Thanksgiving plans have been in the works, whether its traveling far or near to friends or family, making dinner reservations or planning the menu at home. Thanksgiving was designed around the bounty of the season so it is easy to plan a meal based on what is grown where you live. Depending on the availability of foods in your area this could include one to two foods purchased from a local farmer or even a meal almost entirely from your region. This holiday is meant to be savored so small bites and lots of reflection and gratitude! Here are some healthy recipe ideas to make your holiday more local:
1. Main Event
Here in WNC, we have a number of farmers who have local turkeys. If you are interested, you may want to reserve yours now:
If you prefer a local, vegetarian recipe, here are a few ideas:
Ginger Garlic Tempeh with Kale
Savory Vegan Roast
Here is one of my favorite holiday vegetarian dishes, you can make it with or without the cheese:
2. Side Dishes
Our family starts out with a salad so we are comfortably satisfied by the time, the other food comes. Here is one of my favorites!
Denise’s Favorite Holiday Salad:
4 cups local salad greens
2 sliced or chopped apples
1/3 cup dried cranberries (if desired)
1/3 cup toasted pecans
1/3 cup crumbled goat cheese
Place greens in a bowl and add apple and onions. top with cranberries, pecans and cheese. Drizzle with balsamic dressing. If you want, make your own with a locally made balsamic vinegar:
What you add to these and how much gravy you add can make a difference so keep this in mind when you eat them.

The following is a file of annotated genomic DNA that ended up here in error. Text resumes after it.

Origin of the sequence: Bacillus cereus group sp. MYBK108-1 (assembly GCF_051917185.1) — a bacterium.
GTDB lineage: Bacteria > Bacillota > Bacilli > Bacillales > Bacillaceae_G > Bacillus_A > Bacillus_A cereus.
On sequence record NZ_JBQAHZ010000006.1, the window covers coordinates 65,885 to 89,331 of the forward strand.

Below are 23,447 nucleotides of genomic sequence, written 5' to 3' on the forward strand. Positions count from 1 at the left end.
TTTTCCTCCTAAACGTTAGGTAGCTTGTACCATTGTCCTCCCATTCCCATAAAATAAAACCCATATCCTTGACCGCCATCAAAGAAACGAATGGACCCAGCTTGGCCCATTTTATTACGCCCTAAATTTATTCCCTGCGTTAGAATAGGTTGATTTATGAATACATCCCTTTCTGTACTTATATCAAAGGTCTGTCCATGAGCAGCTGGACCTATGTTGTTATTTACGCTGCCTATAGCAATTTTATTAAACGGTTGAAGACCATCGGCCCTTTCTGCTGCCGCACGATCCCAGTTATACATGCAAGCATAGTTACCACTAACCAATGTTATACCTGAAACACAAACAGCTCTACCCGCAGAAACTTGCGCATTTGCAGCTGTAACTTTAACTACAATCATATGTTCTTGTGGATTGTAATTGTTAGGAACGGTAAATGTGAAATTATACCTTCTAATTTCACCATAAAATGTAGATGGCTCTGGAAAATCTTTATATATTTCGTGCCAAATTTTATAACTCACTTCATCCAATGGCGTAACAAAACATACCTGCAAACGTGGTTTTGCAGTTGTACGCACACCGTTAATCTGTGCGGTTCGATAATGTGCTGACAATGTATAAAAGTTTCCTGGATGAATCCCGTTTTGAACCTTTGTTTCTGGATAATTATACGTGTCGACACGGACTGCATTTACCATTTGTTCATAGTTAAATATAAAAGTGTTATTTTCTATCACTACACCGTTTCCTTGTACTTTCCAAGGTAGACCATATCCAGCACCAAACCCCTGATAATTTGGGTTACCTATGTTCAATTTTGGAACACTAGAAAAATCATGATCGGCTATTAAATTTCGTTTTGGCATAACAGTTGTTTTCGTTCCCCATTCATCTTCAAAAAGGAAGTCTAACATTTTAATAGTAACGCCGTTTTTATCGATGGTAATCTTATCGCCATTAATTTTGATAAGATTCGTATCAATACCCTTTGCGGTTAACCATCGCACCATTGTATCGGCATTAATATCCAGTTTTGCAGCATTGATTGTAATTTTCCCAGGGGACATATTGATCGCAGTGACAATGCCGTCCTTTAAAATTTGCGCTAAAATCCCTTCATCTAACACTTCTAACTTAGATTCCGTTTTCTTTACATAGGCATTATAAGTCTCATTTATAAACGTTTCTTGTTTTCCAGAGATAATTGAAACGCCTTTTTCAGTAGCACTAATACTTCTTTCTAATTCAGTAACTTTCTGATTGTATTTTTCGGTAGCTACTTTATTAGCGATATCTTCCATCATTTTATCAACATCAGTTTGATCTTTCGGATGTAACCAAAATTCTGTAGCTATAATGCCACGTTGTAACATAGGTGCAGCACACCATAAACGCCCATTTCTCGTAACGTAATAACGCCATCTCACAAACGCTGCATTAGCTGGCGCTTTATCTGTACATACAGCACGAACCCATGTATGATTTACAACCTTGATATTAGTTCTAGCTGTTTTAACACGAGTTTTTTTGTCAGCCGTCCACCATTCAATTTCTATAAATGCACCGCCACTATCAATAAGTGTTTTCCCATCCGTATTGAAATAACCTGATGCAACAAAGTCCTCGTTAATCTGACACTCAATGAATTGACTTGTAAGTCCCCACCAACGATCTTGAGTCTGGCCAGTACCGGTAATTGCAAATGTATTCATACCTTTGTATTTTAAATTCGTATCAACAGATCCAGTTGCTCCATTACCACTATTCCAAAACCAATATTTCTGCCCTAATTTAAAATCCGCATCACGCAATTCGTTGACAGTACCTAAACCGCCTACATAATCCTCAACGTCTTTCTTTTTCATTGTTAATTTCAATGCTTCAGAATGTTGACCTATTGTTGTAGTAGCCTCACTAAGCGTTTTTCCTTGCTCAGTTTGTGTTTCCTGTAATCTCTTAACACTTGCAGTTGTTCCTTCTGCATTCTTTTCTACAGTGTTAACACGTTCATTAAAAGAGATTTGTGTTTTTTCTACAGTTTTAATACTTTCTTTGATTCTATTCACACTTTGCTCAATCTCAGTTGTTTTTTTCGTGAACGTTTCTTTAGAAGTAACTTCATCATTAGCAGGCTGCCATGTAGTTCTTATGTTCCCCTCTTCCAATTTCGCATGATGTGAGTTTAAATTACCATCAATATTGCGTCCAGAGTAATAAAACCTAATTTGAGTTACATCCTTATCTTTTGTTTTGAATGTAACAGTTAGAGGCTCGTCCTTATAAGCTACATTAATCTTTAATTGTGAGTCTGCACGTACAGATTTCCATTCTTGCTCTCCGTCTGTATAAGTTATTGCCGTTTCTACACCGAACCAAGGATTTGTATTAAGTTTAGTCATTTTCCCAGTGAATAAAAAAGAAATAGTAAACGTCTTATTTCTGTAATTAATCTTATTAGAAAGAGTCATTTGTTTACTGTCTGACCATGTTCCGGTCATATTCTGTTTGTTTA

Stuffing or Dressing
Depending on where you grew up and your family traditions probably will dictate what you have. For those who like to add different items in it every year, it is up to you on your preference, the main thing is moderation.
Sweet Potatoes Sweet or Savory
Some of us like our sweet and some of us like ours savory, here are two possibilities depending on your preference:
Go ahead and add another vegetable if you like! One of my favorites is roasted Brussels Sprouts
3. Last But Not Least: Dessert!
A little can go a long ways. Our family has traditionally taken a walk or a hike after our meal to work it off or perhaps to work dessert in! Local foods available have often been the traditional desserts like apples, pumpkin or winter squash and pecans
Mini Pumpkin Pecan Pie
These little pies make portion control a little easier and also make them easier to save for latter. You can even box up leftovers and take to a friend’s for another celebration! Try making these with a traditional Candy Roaster Squash available in WNC!
A candy roaster from the garden.
This dessert can be made with whatever fruit is in season. You can also mix any of the following:
apples, pears, peaches or plums. You can add dried, fresh or frozen cranberries, cherries or blue
berries for bits of color.
7 cups cored and sliced fruit of choice (apples, pears, peaches, and or plums)
1 cup cranberries ( can also use cherries, raspberries, or blueberries)
3/4 c firmly packed brown sugar (can use less)
1/2 c old-fashioned rolled oats
2/3 c all purpose flour
1/4 c chopped pecans or walnuts
3 TB tub margarine softened
Preheat oven to 375 degrees. In medium shallow baking dish, place apples and cranberries. In a
medium bowl, combine brown sugar, oats, flour, nuts, and margarine. Sprinkle brown sugar
mixture over fruit. Bake until apples and cranberries are bubbly and tender, about 50 minutes.
Transfer dish to wire rack to cool slightly. Serve warm with low fat frozen yogurt if desired.
I have additional seasonal recipes in my new book, Farm Fresh Nutrition that you might enjoy also for the holidays! These include Beer Glazed Carrots and Beets, Roasted Brussels Sprouts with Caramelized Onions and Pecans, Roasted Shitake Mushrooms with Potatoes and Squash, Roasted Butternut Squash with Goat Cheese, Lemony Kale Salad with Roasted Vegetables and Pecans and more.